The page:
To be clear, I'm not suggesting demeaning side work beyond normal working hours, or washing dishes without pay. What I'm positing is that your company or organization should figure out how to put on a creative and exciting company event that showcases how your company works together, serves others, and potentially hires top talent from within.

5. Plan a challenging "work hard, play hard" trip that involves your team traveling together. Whichever your organization's field or endeavor, make a list of the top industry conferences, including relevant colleges and universities, that specialize in what your company does. Scheduling "work hard, play hard" excursions around top industry conferences or strategic university outreach efforts is both smart and fun, for your company and your people.

Now that everyone has perhaps bonded over a movie, read a few books together, written a short paper and given a formal presentation, hosted a sit down meal or company event, and ventured into industry conference and top college recruiting together, your C-suite can now begin to more accurately see who should remain "on the bus.

Once your team's good work is done, enable them to hit the snowy slopes, a sunny beach, the nearest golf links, or go celebrate on the town as just reward. Great people need authentic C-suite leadership, compelling compensation, and due recognition.

Takeaways: America is suffering from numbingly boring workplaces that lack a culture of innovation. Retail and commercial real estate-based businesses are plummeting, mainly due to the Internet. Stagnant business models abound. Turnover is high. Great employees and executives crave challenges.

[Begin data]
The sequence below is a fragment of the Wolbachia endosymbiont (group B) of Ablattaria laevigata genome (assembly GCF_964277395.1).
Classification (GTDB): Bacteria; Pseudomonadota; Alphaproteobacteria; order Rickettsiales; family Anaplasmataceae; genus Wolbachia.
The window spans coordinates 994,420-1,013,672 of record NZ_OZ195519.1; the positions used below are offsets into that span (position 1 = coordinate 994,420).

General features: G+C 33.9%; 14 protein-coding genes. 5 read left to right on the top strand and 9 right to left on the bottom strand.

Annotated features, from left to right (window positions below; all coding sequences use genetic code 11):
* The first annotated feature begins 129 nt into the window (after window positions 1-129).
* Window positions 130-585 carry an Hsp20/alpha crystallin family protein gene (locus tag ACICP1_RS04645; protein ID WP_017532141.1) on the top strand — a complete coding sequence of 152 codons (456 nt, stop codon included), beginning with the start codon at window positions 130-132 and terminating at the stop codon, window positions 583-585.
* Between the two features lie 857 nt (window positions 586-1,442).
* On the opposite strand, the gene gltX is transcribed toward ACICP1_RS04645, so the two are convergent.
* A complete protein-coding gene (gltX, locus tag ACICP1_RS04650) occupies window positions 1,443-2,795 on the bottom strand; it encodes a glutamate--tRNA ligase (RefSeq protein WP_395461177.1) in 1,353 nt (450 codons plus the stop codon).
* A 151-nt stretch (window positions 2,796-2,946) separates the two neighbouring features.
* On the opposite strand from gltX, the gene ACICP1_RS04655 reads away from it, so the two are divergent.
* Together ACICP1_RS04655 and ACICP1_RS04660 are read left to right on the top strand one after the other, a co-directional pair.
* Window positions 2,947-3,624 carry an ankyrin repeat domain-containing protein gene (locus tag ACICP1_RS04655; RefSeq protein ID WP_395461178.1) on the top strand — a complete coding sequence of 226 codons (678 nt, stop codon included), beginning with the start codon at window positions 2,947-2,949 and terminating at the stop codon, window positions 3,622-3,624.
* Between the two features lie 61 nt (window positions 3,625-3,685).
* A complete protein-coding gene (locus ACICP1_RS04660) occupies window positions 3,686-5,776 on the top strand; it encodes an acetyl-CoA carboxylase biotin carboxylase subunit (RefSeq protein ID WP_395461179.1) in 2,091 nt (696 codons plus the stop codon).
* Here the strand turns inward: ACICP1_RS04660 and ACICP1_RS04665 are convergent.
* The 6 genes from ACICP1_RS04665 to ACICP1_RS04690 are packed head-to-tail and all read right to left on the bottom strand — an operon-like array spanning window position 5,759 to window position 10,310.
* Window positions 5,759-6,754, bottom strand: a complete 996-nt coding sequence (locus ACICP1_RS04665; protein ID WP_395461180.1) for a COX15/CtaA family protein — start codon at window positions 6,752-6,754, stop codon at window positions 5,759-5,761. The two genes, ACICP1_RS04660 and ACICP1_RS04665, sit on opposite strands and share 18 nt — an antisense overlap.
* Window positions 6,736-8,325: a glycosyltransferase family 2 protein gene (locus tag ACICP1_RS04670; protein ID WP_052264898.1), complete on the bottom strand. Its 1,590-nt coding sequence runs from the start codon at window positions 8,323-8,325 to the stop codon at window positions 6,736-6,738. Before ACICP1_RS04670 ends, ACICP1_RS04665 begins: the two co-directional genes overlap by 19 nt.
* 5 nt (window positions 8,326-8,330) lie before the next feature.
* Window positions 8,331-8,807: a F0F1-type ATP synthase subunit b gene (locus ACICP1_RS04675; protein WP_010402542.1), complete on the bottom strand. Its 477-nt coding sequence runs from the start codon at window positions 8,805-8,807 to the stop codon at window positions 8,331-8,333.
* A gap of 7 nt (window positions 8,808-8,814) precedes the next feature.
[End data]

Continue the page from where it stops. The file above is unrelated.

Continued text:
No matter how hard the Zuckerbergs and Musks of the world try, humans will never be robots. At every desk and cubicle, more clever and entrepreneurial thinking is required.

The good news is that the smartest people are typically busy studying or working inside the world's top universities, or preparing to deliver freshly minted white papers or remarks at top industry events or VIP gatherings around the globe. The collective idea is that your company's top teams must still be able go anywhere, get involved, give prepared talks, recruit new people, take the lead, and ultimately land a few new clients, entrepreneurially.

Of course, work beyond normal working hours or the scope of standard employment agreements must be considered and compensated accordingly. I also realize that postal or Pentagon workplaces may not take too kindly to such entrepreneurial efforts and ideas beyond standard 8 a.m. to 6 p.m., Monday through Friday hours. This framework should certainly be tailored to your specific workplace, startup, newsroom or agency HR policies.

Team building, teamwork, and HR ROI each require comprehensive workplace strategies that escalate and expect more results as time progresses. Perhaps the problem facing your skull-blocked company or HR department is diminishing incentives, as opposed to escalating compensation? The best people do tend to gravitate toward the best paychecks.

So how is your company, city or state making plans to find, hire and compensate your top people consistently?

 

Baron Christopher Hanson is the principal and lead strategist at RedBaron Consulting, based in Washington, D.C., Charleston, S.C., and Palm Beach, Fla. A former rugby player, honors Harvard graduate, and expert on turnaround management and revenue growth, Baron has written for Harvard Business Review, SmartBrief and Switch & Shift considerably. Baron can be reached for consulting and speaking engagements via Baron@RedBaronUSA.com..